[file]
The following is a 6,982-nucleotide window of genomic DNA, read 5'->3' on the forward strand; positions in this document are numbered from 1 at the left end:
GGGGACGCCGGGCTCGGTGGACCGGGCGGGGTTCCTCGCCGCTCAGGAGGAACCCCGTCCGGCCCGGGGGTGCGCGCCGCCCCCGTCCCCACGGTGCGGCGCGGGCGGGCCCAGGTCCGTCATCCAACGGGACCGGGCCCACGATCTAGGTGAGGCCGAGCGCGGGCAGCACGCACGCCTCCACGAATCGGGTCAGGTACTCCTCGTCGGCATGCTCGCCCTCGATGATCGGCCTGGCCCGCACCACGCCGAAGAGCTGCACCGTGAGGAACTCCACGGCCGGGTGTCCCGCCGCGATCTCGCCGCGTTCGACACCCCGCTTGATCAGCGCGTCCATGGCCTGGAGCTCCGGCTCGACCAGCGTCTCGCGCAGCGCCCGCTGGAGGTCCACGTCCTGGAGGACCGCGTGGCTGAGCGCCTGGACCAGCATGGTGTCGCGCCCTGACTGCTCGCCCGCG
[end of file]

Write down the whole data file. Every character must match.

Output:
The following is a 6,982-nucleotide window of genomic DNA, read 5'->3' on the forward strand; positions in this document are numbered from 1 at the left end:
GGGGACGCCGGGCTCGGTGGACCGGGCGGGGTTCCTCGCCGCTCAGGAGGAACCCCGTCCGGCCCGGGGGTGCGCGCCGCCCCCGTCCCCACGGTGCGGCGCGGGCGGGCCCAGGTCCGTCATCCAACGGGACCGGGCCCACGATCTAGGTGAGGCCGAGCGCGGGCAGCACGCACGCCTCCACGAATCGGGTCAGGTACTCCTCGTCGGCATGCTCGCCCTCGATGATCGGCCTGGCCCGCACCACGCCGAAGAGCTGCACCGTGAGGAACTCCACGGCCGGGTGTCCCGCCGCGATCTCGCCGCGTTCGACACCCCGCTTGATCAGCGCGTCCATGGCCTGGAGCTCCGGCTCGACCAGCGTCTCGCGCAGCGCCCGCTGGAGGTCCACGTCCTGGAGGACCGCGTGGCTGAGCGCCTGGACCAGCATGGTGTCGCGCCCTGACTGCTCGCCCGCG